Perspectives on the Eucharist

oh, there are dozens and hundreds of theological explanations of the Eucharist–what *exactly* is “happening,” and how and why…  this is not one of those.  this is a reflection on how Jesus can specifically meet a person in the bread & wine of Holy Communion.

this morning, i learned that dear, dear friends of mine are moving about a six-hour plane ride away.  both husband and wife have been so vital to the discernment of my call to ordained ministry that i honestly don’t know where i would be without them (well, without Jesus, of course, but without their willingness to be conduits!).  thinking of their exit makes me tear up; i hope i get over that part at least by the time i see them…

as such, it’s been an emotional day.  i looked forward to going to the week-day Eucharist that the church i’m working at this year hosts every Thursday.  the familiarity of the service is so, so calming.  this particular service is small, usually less than 10 attendees, and held in a chapel that’s covered in carpet, wood and a bit of hewn-stone accent–it feels like a cozy cave (with lovely triangle windows at the top that let you see only the tops of the trees outside).  Not only was the homily about Advent and waiting (someone here is searching for a job post-grad), but Communion was something special today.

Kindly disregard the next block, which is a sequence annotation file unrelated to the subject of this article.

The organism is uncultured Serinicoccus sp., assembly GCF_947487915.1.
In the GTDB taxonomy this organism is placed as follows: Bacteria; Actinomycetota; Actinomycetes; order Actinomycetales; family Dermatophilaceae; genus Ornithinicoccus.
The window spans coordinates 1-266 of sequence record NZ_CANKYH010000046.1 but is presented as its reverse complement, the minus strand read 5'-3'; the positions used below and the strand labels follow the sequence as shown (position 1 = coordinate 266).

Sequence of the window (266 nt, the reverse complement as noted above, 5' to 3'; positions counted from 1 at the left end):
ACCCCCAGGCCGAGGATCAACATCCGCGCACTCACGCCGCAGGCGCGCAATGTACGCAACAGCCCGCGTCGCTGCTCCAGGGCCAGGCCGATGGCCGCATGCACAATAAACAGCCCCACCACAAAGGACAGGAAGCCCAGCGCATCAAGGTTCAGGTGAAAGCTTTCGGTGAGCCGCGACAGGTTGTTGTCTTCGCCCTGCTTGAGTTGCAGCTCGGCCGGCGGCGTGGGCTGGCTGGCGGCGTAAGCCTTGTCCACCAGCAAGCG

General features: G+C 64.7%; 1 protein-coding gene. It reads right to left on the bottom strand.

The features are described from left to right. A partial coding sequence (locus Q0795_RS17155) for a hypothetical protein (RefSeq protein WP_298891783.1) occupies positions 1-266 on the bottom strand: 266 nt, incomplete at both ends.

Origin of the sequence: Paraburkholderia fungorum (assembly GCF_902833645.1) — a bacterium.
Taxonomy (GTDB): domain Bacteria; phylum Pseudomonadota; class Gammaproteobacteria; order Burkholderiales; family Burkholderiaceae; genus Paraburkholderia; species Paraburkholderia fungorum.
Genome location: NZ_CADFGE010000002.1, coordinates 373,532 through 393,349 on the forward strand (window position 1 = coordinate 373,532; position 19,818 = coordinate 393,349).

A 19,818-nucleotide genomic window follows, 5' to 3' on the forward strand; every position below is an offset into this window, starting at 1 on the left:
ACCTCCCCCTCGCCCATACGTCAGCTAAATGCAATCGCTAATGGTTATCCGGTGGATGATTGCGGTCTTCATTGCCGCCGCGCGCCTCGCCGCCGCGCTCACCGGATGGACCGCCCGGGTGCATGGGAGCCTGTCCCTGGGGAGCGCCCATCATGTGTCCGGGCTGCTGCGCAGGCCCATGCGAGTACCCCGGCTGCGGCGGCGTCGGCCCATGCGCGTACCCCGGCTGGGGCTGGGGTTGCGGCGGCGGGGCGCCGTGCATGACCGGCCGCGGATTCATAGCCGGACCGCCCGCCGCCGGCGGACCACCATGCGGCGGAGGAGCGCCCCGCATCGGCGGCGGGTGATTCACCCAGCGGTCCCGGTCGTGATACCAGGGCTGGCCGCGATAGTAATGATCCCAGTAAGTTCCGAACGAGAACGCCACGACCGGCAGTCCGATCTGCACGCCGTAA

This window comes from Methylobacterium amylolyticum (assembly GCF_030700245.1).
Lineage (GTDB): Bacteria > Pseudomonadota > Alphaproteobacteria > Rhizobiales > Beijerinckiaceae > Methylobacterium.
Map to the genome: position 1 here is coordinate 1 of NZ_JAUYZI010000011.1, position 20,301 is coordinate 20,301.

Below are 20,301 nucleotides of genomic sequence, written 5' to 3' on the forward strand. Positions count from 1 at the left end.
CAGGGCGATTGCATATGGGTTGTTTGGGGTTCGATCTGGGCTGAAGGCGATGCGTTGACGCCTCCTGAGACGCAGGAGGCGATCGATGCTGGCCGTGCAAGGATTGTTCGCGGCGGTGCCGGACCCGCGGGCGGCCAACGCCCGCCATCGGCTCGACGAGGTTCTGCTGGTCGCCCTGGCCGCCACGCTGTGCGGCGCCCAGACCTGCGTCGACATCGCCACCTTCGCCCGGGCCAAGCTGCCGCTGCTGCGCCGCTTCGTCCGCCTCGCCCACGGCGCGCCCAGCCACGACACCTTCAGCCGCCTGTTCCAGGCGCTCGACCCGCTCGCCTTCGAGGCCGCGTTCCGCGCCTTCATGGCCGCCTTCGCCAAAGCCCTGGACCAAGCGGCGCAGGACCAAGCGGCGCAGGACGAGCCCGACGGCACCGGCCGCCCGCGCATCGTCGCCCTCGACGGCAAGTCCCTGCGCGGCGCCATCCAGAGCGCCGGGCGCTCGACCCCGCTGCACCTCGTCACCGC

as i knelt down and the wafer was placed in my hand with the usual words, it dawned on me that this was exactly the same thing they would do and experience when they went back to England.  they, too, would receive the cup with the same, old proclamation.  we’d be taking and eating and living in Christ, still together, somehow, though we would not live down the street (in walking distance!) from each other anymore.  we would still be tightly knit as God’s children, washed by Jesus’ blood–we will still be one body, because we share one bread and one cup.

this is exactly (one of) the thing(s) that the Eucharist is to remind us of–that we aren’t individuals, and we aren’t divided and we aren’t alone.  we are joined to all Christians throughout space (the whole earth) and throughout time (all of history) in the sacrament of Eucharist.  we all serve the same Lord, and so we are never so far away from each other as we may feel, because we are all part of the same mission.

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